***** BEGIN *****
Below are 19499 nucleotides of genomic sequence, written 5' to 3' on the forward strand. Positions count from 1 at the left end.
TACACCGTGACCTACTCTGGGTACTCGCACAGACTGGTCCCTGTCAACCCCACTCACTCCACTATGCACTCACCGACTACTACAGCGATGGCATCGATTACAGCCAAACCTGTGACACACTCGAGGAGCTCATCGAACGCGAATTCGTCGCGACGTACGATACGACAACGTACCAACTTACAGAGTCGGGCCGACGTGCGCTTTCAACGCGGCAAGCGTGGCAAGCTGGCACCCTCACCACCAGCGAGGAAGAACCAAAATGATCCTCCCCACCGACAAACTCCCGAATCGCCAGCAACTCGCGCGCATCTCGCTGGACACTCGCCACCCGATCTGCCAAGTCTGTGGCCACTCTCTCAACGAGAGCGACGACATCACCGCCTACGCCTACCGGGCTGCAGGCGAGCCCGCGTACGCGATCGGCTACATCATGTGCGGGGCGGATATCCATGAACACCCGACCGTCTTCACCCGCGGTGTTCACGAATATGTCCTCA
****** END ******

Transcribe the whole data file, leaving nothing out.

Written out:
Below are 19499 nucleotides of genomic sequence, written 5' to 3' on the forward strand. Positions count from 1 at the left end.
TACACCGTGACCTACTCTGGGTACTCGCACAGACTGGTCCCTGTCAACCCCACTCACTCCACTATGCACTCACCGACTACTACAGCGATGGCATCGATTACAGCCAAACCTGTGACACACTCGAGGAGCTCATCGAACGCGAATTCGTCGCGACGTACGATACGACAACGTACCAACTTACAGAGTCGGGCCGACGTGCGCTTTCAACGCGGCAAGCGTGGCAAGCTGGCACCCTCACCACCAGCGAGGAAGAACCAAAATGATCCTCCCCACCGACAAACTCCCGAATCGCCAGCAACTCGCGCGCATCTCGCTGGACACTCGCCACCCGATCTGCCAAGTCTGTGGCCACTCTCTCAACGAGAGCGACGACATCACCGCCTACGCCTACCGGGCTGCAGGCGAGCCCGCGTACGCGATCGGCTACATCATGTGCGGGGCGGATATCCATGAACACCCGACCGTCTTCACCCGCGGTGTTCACGAATATGTCCTCA